Mr Methane: the man who put the art into fart-a-dart on blowing not sucking

Yesterday, I blogged about Bob Slayer and Mr Methane’s predilection for including darts in their stage shows: Bob Slayer encourages people to throw darts at him and Mr Methane – the world’s only professionally performing flatulist – a farter to you and me  – blows darts out of his bottom to burst balloons attached to the heads of audience members.

Bob Slayer now tells me the current showbiz obsession with darts goes further than I knew:

Dave Gorman,” he tells me, “is a big fan of darts and carries his ‘arrows’ everywhere in case he has time to kill and can nip into a boozer to chuck them at a board.”

Mr Methane, meanwhile, has been telling me how his fart-a-dart routine started.

“It was when I was touring with Bobby Davro back in the 1990s,” he tells me. “Bobby used to tell me that any show needs a good start, an at-least average middle and a memorable finish.

“I figured that farting a dart into a large balloon attached on top of someone’s head in a William Tell manner would provide that finish. But, at first, I could not figure out the correct type of dart, in terms of weight and velocity etc.

“I was using 2.2 air rifle darts and they were too heavy so, consequently, they were too slow and did not straighten up enough to impact the balloon properly. Then, one day, a Japanese TV show wanted me to ‘Fart The Dart’ into a balloon, so they studied my equipment and also videos of me farting a dart. Then they did what the Japanese do best – they improved the design and solved the problem

“When I arrived in Tokyo, I was ceremonially presented with a custom-made, MK2 balloon-piercing darts kit and we had a test run followed by green tea and sushi. Needless to say, the test run and the recording were both successful and, on taking the darts home with me to the UK, I took a leaf from the post-war Japanese Engineering Handbook and I ‘back engineered’ the product to unravel the manufacturing secrets of the darts so I could construct them myself.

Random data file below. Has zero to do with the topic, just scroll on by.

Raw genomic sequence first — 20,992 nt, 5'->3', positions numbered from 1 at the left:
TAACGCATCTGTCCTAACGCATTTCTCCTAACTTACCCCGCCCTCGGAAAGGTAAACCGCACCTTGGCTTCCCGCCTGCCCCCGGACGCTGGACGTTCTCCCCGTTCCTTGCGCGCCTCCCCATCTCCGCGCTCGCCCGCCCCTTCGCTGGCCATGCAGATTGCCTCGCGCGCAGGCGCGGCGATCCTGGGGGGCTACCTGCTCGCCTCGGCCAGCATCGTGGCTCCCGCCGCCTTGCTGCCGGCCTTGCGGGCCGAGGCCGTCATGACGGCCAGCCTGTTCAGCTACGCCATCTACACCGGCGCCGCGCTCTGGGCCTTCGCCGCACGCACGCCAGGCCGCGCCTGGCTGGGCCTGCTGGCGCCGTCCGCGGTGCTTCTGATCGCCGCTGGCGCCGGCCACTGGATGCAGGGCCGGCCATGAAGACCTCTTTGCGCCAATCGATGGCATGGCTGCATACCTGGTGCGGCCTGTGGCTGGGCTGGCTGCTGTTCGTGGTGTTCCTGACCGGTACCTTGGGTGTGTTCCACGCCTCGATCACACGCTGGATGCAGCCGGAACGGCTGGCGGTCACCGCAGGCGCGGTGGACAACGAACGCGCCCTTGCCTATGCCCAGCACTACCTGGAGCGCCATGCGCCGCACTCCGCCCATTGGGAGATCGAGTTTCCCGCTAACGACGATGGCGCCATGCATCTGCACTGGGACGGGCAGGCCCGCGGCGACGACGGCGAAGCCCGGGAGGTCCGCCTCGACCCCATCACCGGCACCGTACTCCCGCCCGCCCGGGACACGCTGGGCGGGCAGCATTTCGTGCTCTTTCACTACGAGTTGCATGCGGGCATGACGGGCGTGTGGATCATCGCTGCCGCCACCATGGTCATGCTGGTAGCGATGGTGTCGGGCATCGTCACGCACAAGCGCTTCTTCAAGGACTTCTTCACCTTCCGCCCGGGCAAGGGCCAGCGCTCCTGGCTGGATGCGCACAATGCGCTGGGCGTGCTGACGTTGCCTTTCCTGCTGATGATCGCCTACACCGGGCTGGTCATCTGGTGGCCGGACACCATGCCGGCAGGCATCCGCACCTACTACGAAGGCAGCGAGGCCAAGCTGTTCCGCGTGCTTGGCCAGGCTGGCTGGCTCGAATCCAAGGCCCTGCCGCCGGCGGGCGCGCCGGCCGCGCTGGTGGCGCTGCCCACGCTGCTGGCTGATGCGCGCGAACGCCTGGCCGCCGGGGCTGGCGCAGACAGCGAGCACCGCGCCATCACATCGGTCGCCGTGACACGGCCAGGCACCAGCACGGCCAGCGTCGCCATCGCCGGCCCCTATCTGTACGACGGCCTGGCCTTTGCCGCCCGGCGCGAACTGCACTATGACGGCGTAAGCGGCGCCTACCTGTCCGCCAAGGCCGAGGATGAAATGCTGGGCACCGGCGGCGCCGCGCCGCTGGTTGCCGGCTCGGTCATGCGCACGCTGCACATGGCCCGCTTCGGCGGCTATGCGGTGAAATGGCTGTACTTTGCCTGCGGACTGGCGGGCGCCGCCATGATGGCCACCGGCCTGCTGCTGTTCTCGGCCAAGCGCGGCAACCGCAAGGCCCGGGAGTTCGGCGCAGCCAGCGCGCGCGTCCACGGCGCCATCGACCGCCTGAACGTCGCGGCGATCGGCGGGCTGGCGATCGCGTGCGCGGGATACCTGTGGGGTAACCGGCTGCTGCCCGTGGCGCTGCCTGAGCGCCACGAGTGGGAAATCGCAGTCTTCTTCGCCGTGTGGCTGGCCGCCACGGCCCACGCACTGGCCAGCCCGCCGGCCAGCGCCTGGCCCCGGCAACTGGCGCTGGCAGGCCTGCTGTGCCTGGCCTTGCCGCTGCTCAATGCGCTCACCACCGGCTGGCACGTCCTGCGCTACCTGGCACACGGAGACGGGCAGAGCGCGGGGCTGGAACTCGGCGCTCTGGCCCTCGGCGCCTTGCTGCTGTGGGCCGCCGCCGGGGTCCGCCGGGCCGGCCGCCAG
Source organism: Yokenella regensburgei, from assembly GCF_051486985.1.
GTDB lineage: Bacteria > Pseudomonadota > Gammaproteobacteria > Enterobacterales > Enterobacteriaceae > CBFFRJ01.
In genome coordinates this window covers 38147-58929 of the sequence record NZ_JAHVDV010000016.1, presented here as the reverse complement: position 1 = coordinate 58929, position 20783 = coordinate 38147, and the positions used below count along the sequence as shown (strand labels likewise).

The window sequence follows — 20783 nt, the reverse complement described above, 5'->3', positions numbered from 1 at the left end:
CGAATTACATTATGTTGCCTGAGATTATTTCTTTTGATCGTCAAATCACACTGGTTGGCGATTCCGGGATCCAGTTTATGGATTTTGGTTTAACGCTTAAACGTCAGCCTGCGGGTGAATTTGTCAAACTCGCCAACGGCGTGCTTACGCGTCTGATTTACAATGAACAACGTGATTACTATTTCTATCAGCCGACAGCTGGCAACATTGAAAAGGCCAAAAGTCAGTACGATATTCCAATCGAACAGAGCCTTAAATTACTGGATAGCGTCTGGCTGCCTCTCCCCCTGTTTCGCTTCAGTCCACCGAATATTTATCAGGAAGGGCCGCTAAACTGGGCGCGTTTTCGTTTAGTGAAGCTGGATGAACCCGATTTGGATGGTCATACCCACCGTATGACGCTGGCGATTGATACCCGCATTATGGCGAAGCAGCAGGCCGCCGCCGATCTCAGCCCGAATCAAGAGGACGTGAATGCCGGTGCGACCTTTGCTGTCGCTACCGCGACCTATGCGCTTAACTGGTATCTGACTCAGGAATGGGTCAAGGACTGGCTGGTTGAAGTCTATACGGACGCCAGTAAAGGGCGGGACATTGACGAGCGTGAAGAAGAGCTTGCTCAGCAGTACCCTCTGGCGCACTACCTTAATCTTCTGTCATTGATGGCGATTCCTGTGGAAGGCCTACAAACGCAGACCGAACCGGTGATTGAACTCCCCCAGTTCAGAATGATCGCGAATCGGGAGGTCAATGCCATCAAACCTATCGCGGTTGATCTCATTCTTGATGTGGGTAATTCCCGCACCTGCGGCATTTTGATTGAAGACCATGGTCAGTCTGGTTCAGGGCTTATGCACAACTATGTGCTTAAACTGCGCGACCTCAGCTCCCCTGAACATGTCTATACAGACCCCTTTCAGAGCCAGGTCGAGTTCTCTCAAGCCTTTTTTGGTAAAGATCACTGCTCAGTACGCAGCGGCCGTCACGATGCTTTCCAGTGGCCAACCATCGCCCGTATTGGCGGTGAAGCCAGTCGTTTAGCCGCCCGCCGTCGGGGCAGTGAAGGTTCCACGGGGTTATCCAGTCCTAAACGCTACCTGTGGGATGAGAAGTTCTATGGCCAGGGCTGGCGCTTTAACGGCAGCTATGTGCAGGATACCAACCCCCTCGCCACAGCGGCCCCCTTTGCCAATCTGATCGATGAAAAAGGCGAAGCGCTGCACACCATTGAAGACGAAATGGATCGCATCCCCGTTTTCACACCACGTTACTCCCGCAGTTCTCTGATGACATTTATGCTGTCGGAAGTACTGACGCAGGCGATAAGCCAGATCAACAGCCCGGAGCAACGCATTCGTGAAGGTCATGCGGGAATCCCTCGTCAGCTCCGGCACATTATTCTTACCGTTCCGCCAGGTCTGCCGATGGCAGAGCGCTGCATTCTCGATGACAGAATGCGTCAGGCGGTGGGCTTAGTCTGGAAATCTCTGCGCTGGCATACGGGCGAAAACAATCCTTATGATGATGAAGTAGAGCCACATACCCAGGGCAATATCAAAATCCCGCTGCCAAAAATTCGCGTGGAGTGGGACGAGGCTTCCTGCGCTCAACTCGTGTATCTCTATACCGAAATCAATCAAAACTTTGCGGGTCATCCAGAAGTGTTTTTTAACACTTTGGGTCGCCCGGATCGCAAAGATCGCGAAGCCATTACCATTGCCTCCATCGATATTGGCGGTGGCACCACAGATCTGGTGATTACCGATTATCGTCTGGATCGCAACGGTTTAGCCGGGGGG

“It is always a very tense moment during a live stage show when I fart-a-dart, as I like to burst the balloon first time. I suppose it is similar to the emotions that an England football player feels during the penalty shoot-out at the end of an England v Germany game in the World Cup when the pressure is really is on.

“I think my own worst time for nerves was during the semi-finals of the TV show Das Supertalent (Germany’s Got Talent).

“I was representing the United Kingdom on Germany’s No 1 prime time Saturday night entertainment show, so I had my nation’s and Her Majesty’s honour to uphold and – because it was going out live – there could be no room for any mistakes.

“The relief when I nailed the balloon first time was immense.

“It is all in the technique…

“I find it is best to grip the end of the blow pipe with your sphincter muscle in the same way you would use your lips if blowing a dart with your mouth.

“You have to be very careful not to discharge even the slightest amount of air from your colon once you are gripping the blowpipe with your buttocks and going for the countdown otherwise the dart will rise up and fall out the end with no velocity.

“Once you count zero, you blow-off big time and, hopefully, it will be a bulls-eye.

“The time lapse between the dart leaving the blowpipe and piercing the balloon in reality is very short but, for me, lying there on my back with my legs up in the air, it seems to be in slow motion, rather like events appear to be when you in a car accident or similar.

“On a Health & Safety note, I have a small filter at the end of the blowpipe which touches my bottom. This is like a filter-tip of dart-farting and is there for safety reasons – to stop the dart going any further in an inward direction, for obvious reasons.

“When farting a dart, it is important not to suck but to blow.”

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Filed under Comedy, Sport, Television, Theatre

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